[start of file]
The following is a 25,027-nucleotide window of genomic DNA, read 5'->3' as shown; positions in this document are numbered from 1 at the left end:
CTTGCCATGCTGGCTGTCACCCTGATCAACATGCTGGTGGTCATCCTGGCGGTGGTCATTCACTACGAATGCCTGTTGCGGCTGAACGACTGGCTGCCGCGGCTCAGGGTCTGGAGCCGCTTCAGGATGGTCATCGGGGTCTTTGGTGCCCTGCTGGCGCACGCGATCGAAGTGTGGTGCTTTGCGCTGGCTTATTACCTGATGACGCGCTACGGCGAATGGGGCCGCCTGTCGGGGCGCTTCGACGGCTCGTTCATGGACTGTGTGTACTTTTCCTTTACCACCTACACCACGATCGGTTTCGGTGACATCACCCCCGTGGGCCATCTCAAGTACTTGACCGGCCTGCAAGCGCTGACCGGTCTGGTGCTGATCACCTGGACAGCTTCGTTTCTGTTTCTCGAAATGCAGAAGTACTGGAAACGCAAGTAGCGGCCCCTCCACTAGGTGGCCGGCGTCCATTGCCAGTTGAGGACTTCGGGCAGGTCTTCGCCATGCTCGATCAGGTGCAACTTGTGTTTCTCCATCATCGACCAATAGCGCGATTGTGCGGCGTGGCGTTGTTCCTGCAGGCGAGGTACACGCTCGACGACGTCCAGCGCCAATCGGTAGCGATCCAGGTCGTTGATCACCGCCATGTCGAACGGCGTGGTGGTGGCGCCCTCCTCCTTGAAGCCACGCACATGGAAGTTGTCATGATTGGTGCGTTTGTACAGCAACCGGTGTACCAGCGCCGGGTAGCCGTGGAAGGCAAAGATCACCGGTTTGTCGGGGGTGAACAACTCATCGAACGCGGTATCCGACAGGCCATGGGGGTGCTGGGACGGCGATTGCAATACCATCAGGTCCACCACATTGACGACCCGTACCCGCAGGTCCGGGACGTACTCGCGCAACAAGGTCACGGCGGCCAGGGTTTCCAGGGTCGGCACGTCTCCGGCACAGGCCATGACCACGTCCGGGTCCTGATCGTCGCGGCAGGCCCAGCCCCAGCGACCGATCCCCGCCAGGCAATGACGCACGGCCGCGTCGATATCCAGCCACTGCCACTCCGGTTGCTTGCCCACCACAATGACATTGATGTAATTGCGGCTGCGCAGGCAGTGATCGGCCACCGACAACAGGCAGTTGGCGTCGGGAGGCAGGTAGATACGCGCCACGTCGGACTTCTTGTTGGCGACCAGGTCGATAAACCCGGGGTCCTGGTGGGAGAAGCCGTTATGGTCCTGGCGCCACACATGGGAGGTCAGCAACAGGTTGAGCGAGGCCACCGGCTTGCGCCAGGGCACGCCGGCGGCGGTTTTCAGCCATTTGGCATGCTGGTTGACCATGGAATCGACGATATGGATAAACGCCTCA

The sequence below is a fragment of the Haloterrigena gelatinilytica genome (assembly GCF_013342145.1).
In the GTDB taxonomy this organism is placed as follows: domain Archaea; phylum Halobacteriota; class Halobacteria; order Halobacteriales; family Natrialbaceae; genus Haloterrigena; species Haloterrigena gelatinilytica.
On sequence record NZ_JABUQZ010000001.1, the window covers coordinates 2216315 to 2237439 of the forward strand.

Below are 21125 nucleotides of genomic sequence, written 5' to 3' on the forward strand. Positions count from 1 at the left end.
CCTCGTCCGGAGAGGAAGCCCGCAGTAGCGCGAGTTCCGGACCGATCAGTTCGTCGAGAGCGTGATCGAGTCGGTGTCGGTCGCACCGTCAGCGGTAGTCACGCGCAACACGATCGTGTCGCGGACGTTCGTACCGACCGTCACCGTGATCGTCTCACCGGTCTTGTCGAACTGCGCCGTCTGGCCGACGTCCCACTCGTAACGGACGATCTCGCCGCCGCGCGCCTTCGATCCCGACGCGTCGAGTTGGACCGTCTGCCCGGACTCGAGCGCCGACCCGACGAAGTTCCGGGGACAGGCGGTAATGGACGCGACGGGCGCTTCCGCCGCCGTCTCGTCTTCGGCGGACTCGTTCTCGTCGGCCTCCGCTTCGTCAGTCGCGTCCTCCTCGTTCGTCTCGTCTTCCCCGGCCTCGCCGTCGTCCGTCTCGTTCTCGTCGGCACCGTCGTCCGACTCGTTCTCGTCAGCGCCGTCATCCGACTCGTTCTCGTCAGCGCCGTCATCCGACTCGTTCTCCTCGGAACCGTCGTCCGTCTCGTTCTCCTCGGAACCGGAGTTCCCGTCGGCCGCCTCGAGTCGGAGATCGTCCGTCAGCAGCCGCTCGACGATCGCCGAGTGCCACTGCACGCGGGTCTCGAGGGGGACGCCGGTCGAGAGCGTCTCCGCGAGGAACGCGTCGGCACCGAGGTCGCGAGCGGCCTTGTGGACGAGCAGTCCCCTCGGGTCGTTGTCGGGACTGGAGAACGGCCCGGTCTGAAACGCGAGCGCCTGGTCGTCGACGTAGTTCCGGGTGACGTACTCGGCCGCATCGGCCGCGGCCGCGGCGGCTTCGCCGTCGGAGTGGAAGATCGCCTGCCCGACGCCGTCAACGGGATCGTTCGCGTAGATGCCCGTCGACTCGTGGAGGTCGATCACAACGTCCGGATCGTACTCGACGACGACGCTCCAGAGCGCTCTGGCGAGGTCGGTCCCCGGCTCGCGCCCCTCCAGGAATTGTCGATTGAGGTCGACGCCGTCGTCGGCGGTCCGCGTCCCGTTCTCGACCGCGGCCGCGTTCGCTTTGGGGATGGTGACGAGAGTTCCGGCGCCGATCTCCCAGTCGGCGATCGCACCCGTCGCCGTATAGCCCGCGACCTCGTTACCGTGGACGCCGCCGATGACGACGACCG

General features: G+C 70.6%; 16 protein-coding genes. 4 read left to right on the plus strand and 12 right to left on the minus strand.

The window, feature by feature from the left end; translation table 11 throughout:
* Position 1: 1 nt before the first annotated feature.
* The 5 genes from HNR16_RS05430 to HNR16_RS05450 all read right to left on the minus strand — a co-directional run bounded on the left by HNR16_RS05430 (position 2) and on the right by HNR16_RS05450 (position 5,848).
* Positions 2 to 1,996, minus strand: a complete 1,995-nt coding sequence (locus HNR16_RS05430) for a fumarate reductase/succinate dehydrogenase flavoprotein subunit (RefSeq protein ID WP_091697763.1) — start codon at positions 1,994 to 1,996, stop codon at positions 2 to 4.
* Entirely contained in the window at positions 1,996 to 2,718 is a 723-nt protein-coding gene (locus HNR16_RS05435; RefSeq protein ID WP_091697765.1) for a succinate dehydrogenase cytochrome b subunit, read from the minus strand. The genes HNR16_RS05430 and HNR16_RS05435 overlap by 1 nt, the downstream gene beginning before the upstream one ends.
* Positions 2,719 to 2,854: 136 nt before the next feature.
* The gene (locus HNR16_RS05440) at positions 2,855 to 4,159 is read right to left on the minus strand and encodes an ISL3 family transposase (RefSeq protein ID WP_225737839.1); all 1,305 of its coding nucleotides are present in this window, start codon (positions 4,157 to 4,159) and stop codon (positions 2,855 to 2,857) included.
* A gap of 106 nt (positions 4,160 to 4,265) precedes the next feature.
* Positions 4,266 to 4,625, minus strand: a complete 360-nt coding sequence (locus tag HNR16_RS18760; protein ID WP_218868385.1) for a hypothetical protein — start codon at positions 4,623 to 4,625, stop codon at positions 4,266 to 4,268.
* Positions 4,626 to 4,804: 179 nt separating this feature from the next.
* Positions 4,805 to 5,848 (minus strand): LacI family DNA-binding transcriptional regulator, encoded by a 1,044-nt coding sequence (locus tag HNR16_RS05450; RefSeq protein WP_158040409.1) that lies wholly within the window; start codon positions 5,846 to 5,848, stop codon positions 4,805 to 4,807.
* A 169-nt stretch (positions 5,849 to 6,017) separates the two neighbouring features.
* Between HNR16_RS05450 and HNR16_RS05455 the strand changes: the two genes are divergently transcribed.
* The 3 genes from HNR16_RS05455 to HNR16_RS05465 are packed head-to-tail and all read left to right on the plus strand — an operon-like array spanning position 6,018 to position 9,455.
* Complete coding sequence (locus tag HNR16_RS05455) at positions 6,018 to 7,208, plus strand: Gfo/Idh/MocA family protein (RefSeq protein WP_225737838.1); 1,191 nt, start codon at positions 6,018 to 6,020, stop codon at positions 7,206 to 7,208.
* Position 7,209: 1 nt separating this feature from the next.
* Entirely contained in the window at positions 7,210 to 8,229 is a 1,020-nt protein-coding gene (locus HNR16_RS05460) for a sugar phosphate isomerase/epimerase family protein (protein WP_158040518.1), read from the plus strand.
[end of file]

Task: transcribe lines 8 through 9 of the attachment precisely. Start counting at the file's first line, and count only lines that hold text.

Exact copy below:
General features: G+C 70.6%; 16 protein-coding genes. 4 read left to right on the plus strand and 12 right to left on the minus strand.

The window, feature by feature from the left end; translation table 11 throughout: